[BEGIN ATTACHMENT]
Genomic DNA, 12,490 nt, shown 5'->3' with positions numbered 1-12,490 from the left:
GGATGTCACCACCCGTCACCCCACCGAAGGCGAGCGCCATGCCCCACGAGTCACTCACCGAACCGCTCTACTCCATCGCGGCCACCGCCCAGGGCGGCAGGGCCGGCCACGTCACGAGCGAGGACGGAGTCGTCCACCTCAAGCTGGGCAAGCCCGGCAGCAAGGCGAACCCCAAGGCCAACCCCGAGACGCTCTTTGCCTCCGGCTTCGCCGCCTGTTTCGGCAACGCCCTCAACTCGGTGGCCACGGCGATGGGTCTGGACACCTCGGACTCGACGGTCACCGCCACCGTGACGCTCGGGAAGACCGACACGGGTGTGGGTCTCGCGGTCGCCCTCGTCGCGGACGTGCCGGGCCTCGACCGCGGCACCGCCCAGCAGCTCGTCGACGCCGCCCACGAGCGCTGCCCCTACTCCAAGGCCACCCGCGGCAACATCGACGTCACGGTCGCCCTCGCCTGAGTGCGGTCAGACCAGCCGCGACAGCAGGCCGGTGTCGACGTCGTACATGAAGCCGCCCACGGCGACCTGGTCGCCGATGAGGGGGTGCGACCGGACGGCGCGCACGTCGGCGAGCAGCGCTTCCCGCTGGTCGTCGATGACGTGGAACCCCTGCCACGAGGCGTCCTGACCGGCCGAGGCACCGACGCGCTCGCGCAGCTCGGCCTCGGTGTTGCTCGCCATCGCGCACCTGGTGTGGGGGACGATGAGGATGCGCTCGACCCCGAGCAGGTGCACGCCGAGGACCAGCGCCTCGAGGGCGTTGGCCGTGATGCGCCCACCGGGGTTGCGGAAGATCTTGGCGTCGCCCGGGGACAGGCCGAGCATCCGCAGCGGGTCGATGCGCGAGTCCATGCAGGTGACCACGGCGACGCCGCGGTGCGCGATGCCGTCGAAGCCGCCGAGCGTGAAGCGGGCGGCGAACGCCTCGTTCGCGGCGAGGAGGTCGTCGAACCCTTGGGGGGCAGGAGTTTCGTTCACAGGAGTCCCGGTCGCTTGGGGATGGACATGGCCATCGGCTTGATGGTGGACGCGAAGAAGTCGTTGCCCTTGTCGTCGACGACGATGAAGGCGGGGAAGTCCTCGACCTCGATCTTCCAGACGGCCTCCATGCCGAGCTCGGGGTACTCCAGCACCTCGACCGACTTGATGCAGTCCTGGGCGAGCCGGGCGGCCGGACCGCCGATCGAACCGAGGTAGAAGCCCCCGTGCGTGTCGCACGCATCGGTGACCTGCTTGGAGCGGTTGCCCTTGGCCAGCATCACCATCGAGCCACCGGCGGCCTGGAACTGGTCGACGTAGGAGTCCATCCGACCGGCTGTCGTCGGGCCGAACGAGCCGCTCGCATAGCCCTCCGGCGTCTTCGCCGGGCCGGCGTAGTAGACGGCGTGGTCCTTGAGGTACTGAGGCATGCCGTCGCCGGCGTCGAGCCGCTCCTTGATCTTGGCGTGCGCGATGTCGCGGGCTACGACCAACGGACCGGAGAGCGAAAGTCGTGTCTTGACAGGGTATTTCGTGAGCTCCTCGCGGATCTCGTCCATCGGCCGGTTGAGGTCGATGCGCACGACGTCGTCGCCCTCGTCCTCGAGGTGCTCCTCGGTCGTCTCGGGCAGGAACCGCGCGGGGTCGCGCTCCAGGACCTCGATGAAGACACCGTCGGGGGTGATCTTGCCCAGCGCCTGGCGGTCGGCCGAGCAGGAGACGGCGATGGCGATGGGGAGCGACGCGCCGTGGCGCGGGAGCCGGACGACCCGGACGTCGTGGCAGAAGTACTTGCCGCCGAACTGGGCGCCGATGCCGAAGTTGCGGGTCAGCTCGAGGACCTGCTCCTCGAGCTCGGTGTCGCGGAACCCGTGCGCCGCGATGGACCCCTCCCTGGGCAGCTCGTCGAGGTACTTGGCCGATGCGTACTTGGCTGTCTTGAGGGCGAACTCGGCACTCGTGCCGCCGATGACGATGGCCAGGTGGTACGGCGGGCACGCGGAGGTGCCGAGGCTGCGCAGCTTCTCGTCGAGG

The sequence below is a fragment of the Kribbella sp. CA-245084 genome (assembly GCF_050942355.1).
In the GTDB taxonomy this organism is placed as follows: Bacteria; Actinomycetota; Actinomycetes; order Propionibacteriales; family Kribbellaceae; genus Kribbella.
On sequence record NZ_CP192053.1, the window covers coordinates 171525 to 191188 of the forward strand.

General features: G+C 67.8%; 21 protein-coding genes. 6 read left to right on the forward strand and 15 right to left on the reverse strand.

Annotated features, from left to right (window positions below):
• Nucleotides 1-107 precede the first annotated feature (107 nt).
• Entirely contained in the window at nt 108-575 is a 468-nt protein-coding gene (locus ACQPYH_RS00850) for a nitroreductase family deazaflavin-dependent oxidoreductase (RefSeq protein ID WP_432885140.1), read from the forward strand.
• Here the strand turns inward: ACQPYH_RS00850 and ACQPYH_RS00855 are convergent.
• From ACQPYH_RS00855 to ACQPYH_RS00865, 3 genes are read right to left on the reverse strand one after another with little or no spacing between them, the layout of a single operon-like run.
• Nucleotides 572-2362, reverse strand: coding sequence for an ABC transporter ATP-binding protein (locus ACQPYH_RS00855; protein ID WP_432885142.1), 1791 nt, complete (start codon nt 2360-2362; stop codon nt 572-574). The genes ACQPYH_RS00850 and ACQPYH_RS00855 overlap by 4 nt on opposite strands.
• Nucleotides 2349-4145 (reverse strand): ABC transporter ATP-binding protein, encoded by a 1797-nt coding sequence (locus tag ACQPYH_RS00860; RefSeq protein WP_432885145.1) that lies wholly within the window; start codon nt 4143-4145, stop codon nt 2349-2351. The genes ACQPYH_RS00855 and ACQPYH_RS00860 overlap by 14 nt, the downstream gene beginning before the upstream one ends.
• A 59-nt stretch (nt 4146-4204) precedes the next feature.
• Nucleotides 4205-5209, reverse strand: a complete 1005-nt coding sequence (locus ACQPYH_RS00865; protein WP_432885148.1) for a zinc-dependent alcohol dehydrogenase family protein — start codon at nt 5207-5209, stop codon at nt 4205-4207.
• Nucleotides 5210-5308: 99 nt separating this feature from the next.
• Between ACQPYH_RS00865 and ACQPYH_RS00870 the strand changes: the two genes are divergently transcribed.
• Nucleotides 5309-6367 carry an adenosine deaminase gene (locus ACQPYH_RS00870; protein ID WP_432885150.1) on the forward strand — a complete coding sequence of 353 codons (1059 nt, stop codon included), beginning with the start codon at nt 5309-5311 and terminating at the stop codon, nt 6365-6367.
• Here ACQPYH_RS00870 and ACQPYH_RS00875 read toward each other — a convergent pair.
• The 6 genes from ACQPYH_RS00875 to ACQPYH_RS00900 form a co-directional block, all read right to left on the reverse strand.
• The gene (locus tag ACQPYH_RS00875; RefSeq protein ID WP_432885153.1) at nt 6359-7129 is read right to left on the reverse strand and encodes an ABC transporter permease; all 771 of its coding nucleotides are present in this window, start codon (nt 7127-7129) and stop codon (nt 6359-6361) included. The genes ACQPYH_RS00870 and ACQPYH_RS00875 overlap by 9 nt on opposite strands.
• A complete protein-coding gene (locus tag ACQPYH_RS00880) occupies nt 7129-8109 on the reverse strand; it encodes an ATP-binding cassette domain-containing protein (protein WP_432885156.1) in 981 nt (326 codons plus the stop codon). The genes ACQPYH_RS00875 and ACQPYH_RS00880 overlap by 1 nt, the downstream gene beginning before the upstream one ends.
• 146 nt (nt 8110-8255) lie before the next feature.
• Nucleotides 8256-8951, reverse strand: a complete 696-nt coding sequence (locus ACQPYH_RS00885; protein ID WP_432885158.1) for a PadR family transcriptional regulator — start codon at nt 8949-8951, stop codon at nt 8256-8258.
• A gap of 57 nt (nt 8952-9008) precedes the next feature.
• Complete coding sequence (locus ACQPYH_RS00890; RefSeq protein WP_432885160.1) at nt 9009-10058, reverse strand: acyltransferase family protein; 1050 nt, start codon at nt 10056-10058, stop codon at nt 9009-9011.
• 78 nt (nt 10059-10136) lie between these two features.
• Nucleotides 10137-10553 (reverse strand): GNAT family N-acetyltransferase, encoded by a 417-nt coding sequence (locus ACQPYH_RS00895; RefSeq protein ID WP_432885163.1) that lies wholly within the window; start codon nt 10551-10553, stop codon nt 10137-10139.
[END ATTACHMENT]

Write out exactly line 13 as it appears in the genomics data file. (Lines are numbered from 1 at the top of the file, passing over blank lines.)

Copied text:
• Nucleotides 2349-4145 (reverse strand): ABC transporter ATP-binding protein, encoded by a 1797-nt coding sequence (locus tag ACQPYH_RS00860; RefSeq protein WP_432885145.1) that lies wholly within the window; start codon nt 4143-4145, stop codon nt 2349-2351. The genes ACQPYH_RS00855 and ACQPYH_RS00860 overlap by 14 nt, the downstream gene beginning before the upstream one ends.